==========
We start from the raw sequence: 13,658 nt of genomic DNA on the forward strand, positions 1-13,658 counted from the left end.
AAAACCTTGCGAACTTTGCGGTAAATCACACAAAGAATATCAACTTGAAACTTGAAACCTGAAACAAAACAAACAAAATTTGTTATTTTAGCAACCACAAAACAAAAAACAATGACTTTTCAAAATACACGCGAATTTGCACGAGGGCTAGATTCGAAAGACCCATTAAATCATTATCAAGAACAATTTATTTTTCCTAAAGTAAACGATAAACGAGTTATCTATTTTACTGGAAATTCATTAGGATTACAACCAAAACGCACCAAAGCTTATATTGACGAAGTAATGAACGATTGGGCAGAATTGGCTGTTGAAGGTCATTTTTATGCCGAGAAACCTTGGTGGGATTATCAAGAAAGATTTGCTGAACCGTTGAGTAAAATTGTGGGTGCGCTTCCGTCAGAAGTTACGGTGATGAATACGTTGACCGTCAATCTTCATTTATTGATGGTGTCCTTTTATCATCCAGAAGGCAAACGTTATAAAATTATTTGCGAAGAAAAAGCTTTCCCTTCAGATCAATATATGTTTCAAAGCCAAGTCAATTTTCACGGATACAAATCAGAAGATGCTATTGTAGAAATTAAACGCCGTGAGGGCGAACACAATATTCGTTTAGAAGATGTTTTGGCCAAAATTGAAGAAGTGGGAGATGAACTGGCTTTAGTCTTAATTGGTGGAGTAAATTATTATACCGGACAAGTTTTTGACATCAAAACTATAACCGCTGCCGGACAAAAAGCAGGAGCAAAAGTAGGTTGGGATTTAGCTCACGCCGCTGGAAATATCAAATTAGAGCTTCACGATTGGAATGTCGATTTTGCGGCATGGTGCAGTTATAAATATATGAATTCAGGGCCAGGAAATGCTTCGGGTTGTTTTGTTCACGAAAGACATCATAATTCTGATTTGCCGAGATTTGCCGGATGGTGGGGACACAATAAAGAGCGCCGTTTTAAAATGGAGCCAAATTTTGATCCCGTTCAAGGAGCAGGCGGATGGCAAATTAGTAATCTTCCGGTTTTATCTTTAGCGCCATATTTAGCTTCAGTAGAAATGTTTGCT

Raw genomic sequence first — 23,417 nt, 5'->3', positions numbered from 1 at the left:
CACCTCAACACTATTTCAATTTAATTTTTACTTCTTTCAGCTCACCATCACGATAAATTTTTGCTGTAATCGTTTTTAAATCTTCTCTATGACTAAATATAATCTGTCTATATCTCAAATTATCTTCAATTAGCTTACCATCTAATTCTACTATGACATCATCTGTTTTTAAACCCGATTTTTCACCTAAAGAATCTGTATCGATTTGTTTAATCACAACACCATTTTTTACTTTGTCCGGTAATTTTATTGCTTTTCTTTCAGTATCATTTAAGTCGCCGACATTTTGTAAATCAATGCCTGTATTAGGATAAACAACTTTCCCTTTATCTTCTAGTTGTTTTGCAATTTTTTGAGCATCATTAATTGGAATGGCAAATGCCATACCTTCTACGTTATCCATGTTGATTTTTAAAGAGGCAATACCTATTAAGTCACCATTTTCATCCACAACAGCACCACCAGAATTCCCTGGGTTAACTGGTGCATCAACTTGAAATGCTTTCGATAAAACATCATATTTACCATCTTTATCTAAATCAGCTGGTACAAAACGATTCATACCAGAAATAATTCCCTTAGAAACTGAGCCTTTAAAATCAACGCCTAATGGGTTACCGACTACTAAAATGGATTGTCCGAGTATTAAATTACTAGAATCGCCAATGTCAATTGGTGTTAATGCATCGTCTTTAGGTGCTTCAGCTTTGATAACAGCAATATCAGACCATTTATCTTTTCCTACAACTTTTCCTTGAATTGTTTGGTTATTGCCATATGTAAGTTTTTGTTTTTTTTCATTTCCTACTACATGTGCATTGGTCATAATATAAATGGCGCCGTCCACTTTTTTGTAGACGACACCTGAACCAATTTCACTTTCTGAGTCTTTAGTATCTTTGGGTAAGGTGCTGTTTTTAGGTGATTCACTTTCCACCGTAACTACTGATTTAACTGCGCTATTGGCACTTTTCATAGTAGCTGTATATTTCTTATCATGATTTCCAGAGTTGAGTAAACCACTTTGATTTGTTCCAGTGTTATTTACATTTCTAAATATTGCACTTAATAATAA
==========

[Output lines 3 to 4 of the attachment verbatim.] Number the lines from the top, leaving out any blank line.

Raw genomic sequence first — 23,417 nt, 5'->3', positions numbered from 1 at the left:
CACCTCAACACTATTTCAATTTAATTTTTACTTCTTTCAGCTCACCATCACGATAAATTTTTGCTGTAATCGTTTTTAAATCTTCTCTATGACTAAATATAATCTGTCTATATCTCAAATTATCTTCAATTAGCTTACCATCTAATTCTACTATGACATCATCTGTTTTTAAACCCGATTTTTCACCTAAAGAATCTGTATCGATTTGTTTAATCACAACACCATTTTTTACTTTGTCCGGTAATTTTATTGCTTTTCTTTCAGTATCATTTAAGTCGCCGACATTTTGTAAATCAATGCCTGTATTAGGATAAACAACTTTCCCTTTATCTTCTAGTTGTTTTGCAATTTTTTGAGCATCATTAATTGGAATGGCAAATGCCATACCTTCTACGTTATCCATGTTGATTTTTAAAGAGGCAATACCTATTAAGTCACCATTTTCATCCACAACAGCACCACCAGAATTCCCTGGGTTAACTGGTGCATCAACTTGAAATGCTTTCGATAAAACATCATATTTACCATCTTTATCTAAATCAGCTGGTACAAAACGATTCATACCAGAAATAATTCCCTTAGAAACTGAGCCTTTAAAATCAACGCCTAATGGGTTACCGACTACTAAAATGGATTGTCCGAGTATTAAATTACTAGAATCGCCAATGTCAATTGGTGTTAATGCATCGTCTTTAGGTGCTTCAGCTTTGATAACAGCAATATCAGACCATTTATCTTTTCCTACAACTTTTCCTTGAATTGTTTGGTTATTGCCATATGTAAGTTTTTGTTTTTTTTCATTTCCTACTACATGTGCATTGGTCATAATATAAATGGCGCCGTCCACTTTTTTGTAGACGACACCTGAACCAATTTCACTTTCTGAGTCTTTAGTATCTTTGGGTAAGGTGCTGTTTTTAGGTGATTCACTTTCCACCGTAACTACTGATTTAACTGCGCTATTGGCACTTTTCATAGTAGCTGTATATTTCTTATCATGATTTCCAGAGTTGAGTAAACCACTTTGATTTGTTCCAGTGTTATTTACATTTCTAAATATTGCACTTAATAATAA